The inner core of the Earth is simultaneously melting and freezing due to circulation of heat in the overlying rocky mantle, according to new research from the University of Leeds.
The findings, published today in Nature, could help us understand how the inner core formed and how the outer core acts as a 'geodynamo', which generates the planet's magnetic field. The study was a collaboration between the University of Leeds, UC San Diego and the Indian Institute of Technology.
"The origins of Earth's magnetic field remain a mystery to scientists," said study co-author Dr Jon Mound from the University of Leeds. "We can't go and collect samples from the centre of the Earth, so we have to rely on surface measurements and computer models to tell us what's happening in the core."
"Our new model provides a fairly simple explanation to some of the measurements that have puzzled scientists for years. It suggests that the whole dynamics of the Earth's core are in some way linked to plate tectonics, which isn't at all obvious from surface observations.
"If our model is verified it's a big step towards understanding how the inner core formed, which in turn helps us understand how the core generates the Earth's magnetic field."
The Earth's inner core is a ball of solid iron about the size of our moon. This ball is surrounded by a highly dynamic outer core of a liquid iron-nickel alloy (and some other, lighter elements), a highly viscous mantle and a solid crust that forms the surface where we live.
Over billions of years, the Earth has cooled from the inside out causing the molten iron core to partly freeze and solidify. The inner core has subsequently been growing at the rate of around 1mm a year as iron crystals freeze and form a solid mass.
The heat given off as the core cools flows from the core to the mantle to the Earth's crust through a process known as convection. Like a pan of water boiling on a stove, convection currents move warm mantle to the surface and send cool mantle back to the core. This escaping heat powers the geodynamo and coupled with the spinning of the Earth generates the magnetic field.
Scientists have recently begun to realise that the inner core may be melting as well as freezing, but there has been much debate about how this is possible when overall the deep Earth is cooling. Now the research team believes they have solved the mystery.
Using a computer model of convection in the outer core, together with seismology data, they show that heat flow at the core-mantle boundary varies depending on the structure of the overlying mantle. In some regions, this variation is large enough to force heat from the mantle back into the core, causing localised melting.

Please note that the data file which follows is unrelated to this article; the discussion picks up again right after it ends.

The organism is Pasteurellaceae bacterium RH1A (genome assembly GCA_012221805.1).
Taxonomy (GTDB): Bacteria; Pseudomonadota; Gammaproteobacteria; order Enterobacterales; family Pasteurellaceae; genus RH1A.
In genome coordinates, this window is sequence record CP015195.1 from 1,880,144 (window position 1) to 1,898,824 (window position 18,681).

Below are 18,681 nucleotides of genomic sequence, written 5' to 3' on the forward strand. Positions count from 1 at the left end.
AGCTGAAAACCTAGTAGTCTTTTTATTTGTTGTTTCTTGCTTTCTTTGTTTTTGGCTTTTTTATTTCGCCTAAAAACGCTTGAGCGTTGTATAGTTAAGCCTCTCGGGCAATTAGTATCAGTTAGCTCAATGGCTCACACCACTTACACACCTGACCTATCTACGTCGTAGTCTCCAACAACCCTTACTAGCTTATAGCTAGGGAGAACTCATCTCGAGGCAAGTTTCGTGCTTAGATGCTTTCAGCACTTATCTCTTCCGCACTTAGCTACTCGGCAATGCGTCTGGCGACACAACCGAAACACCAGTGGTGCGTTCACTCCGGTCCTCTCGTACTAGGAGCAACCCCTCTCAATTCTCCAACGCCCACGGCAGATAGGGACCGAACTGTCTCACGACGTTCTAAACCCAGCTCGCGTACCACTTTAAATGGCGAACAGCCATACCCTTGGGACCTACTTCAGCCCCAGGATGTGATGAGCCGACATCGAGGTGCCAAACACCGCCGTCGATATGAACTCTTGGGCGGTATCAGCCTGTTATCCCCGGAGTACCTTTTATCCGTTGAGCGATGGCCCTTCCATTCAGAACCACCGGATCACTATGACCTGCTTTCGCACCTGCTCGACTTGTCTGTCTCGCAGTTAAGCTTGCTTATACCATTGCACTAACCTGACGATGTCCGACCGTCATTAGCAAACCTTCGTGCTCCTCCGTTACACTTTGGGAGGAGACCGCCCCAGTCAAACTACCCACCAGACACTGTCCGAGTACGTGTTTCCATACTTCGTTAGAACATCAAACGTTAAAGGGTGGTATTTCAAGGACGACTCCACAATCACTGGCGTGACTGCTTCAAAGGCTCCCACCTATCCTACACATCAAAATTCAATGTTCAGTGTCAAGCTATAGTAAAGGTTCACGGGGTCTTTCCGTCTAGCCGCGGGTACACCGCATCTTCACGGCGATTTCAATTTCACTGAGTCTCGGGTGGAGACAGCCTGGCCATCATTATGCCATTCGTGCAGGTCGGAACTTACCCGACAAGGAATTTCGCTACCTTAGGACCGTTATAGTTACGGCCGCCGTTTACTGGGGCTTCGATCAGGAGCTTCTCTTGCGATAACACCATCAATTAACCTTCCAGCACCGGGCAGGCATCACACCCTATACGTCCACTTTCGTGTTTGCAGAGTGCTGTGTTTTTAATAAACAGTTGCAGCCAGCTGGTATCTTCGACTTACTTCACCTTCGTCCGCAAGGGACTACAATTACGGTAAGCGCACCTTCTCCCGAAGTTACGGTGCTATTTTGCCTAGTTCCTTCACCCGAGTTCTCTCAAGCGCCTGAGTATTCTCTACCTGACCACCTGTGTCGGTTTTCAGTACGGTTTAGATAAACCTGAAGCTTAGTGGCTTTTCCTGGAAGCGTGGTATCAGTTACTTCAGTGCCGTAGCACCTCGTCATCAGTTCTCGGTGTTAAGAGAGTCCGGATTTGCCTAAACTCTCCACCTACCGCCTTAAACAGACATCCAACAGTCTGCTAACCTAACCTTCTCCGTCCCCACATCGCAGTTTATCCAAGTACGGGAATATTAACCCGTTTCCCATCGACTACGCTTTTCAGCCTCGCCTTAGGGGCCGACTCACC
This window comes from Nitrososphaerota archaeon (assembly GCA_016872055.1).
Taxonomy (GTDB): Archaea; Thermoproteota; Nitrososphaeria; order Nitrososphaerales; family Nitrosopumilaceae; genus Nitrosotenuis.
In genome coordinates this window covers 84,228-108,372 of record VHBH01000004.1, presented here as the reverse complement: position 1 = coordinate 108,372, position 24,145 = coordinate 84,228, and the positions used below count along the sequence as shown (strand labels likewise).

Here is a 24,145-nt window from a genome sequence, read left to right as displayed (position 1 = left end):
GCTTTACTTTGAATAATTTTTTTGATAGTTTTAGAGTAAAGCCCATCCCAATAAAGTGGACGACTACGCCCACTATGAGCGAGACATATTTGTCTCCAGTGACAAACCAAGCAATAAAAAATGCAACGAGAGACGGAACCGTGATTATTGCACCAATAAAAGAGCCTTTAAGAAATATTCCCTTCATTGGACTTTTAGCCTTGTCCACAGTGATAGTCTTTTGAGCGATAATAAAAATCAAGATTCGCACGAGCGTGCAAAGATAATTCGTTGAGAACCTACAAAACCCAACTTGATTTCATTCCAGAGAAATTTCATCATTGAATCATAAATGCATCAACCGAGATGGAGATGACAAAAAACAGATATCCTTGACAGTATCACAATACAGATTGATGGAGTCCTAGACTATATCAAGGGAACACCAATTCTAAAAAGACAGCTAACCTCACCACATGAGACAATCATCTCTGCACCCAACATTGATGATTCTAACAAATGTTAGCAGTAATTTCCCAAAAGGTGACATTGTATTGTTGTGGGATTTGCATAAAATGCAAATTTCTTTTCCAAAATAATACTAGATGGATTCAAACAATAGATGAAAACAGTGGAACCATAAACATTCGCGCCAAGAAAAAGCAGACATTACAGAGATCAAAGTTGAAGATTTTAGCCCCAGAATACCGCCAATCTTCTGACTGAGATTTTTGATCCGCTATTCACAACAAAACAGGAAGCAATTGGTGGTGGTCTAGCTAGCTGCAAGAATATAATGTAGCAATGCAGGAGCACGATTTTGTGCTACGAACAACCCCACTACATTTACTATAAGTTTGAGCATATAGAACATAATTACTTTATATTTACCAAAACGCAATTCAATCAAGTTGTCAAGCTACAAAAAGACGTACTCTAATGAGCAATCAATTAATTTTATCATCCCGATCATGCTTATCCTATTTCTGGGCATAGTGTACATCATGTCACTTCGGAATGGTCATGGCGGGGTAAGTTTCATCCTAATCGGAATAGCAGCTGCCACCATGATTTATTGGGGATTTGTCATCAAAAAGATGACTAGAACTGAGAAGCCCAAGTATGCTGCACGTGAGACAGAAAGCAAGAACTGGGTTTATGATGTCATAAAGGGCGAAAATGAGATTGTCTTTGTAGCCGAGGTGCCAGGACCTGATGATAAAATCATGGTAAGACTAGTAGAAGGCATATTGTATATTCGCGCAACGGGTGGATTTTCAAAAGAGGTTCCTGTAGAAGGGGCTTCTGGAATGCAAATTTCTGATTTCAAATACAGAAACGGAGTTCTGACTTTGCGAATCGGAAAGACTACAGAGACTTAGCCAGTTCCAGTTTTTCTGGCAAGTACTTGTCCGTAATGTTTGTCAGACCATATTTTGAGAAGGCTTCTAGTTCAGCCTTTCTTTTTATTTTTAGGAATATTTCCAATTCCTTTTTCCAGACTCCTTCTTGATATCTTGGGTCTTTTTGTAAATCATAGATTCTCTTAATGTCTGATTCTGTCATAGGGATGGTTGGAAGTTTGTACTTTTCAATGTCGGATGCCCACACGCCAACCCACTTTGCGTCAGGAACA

The model shows that beneath the seismically active regions around the Pacific 'Ring of Fire', where tectonic plates are undergoing subduction, the cold remnants of oceanic plates at the bottom of the mantle draw a lot of heat from the core. This extra mantle cooling generates down-streams of cold material that cross the outer core and freeze onto the inner core.
Conversely, in two large regions under Africa and the Pacific where the lowermost mantle is hotter than average, less heat flows out from the core. The outer core below these regions can become warm enough that it will start melting back the solid inner core.
Co-author Dr Binod Sreenivasan from the Indian Institute of Technology said: "If Earth's inner core is melting in places, it can make the dynamics near the inner core-outer core boundary more complex than previously thought.
"On the one hand, we have blobs of light material being constantly released from the boundary where pure iron crystallizes. On the other hand, melting would produce a layer of dense liquid above the boundary. Therefore, the blobs of light elements will rise through this layer before they stir the overlying outer core.
"Interestingly, not all dynamo models produce heat going into the inner core. So the possibility of inner core melting can also place a powerful constraint on the regime in which the Earth's dynamo operates."
Co-author Dr Sebastian Rost from the University of Leeds added: "The standard view has been that the inner core is freezing all over and growing out progressively, but it appears that there are regions where the core is actually melting. The net flow of heat from core to mantle ensures that there's still overall freezing of outer core material and it's still growing over time, but by no means is this a uniform process.
"Our model allows us to explain some seismic measurements which have shown that there is a dense layer of liquid surrounding the inner core. The localised melting theory could also explain other seismic observations, for example why seismic waves from earthquakes travel faster through some parts of the core than others."